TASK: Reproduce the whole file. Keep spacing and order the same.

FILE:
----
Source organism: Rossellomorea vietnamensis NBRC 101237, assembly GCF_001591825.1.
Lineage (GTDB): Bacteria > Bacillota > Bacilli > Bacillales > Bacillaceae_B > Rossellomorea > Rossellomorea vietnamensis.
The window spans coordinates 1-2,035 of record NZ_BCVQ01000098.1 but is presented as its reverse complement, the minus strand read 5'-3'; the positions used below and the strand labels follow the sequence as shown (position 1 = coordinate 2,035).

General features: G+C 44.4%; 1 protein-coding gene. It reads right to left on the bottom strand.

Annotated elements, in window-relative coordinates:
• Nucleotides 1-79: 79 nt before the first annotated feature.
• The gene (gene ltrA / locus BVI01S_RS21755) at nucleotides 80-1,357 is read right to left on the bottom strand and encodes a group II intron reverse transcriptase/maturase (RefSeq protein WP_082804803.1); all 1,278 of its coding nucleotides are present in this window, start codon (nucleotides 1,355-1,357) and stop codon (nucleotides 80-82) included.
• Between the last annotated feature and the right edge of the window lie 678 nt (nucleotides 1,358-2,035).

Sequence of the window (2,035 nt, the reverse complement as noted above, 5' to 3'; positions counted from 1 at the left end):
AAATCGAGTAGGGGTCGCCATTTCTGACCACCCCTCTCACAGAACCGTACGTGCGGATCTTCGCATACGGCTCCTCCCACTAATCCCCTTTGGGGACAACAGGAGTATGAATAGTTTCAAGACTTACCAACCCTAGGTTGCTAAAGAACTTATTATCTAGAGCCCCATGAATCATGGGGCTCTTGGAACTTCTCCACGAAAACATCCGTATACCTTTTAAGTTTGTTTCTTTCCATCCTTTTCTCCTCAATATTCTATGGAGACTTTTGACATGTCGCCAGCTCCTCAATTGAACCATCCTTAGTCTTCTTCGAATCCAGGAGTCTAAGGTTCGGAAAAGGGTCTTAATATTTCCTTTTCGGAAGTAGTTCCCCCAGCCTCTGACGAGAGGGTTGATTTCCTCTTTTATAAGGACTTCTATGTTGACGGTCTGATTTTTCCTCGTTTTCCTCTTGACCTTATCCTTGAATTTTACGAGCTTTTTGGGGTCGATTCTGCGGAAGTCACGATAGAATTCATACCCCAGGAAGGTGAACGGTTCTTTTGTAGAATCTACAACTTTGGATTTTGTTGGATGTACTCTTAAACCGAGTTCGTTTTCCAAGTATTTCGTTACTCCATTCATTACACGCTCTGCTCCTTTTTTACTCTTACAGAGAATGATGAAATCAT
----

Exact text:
Source organism: Rossellomorea vietnamensis NBRC 101237, assembly GCF_001591825.1.
Lineage (GTDB): Bacteria > Bacillota > Bacilli > Bacillales > Bacillaceae_B > Rossellomorea > Rossellomorea vietnamensis.
The window spans coordinates 1-2,035 of record NZ_BCVQ01000098.1 but is presented as its reverse complement, the minus strand read 5'-3'; the positions used below and the strand labels follow the sequence as shown (position 1 = coordinate 2,035).

General features: G+C 44.4%; 1 protein-coding gene. It reads right to left on the bottom strand.

Annotated elements, in window-relative coordinates:
• Nucleotides 1-79: 79 nt before the first annotated feature.
• The gene (gene ltrA / locus BVI01S_RS21755) at nucleotides 80-1,357 is read right to left on the bottom strand and encodes a group II intron reverse transcriptase/maturase (RefSeq protein WP_082804803.1); all 1,278 of its coding nucleotides are present in this window, start codon (nucleotides 1,355-1,357) and stop codon (nucleotides 80-82) included.
• Between the last annotated feature and the right edge of the window lie 678 nt (nucleotides 1,358-2,035).

Sequence of the window (2,035 nt, the reverse complement as noted above, 5' to 3'; positions counted from 1 at the left end):
AAATCGAGTAGGGGTCGCCATTTCTGACCACCCCTCTCACAGAACCGTACGTGCGGATCTTCGCATACGGCTCCTCCCACTAATCCCCTTTGGGGACAACAGGAGTATGAATAGTTTCAAGACTTACCAACCCTAGGTTGCTAAAGAACTTATTATCTAGAGCCCCATGAATCATGGGGCTCTTGGAACTTCTCCACGAAAACATCCGTATACCTTTTAAGTTTGTTTCTTTCCATCCTTTTCTCCTCAATATTCTATGGAGACTTTTGACATGTCGCCAGCTCCTCAATTGAACCATCCTTAGTCTTCTTCGAATCCAGGAGTCTAAGGTTCGGAAAAGGGTCTTAATATTTCCTTTTCGGAAGTAGTTCCCCCAGCCTCTGACGAGAGGGTTGATTTCCTCTTTTATAAGGACTTCTATGTTGACGGTCTGATTTTTCCTCGTTTTCCTCTTGACCTTATCCTTGAATTTTACGAGCTTTTTGGGGTCGATTCTGCGGAAGTCACGATAGAATTCATACCCCAGGAAGGTGAACGGTTCTTTTGTAGAATCTACAACTTTGGATTTTGTTGGATGTACTCTTAAACCGAGTTCGTTTTCCAAGTATTTCGTTACTCCATTCATTACACGCTCTGCTCCTTTTTTACTCTTACAGAGAATGATGAAATCAT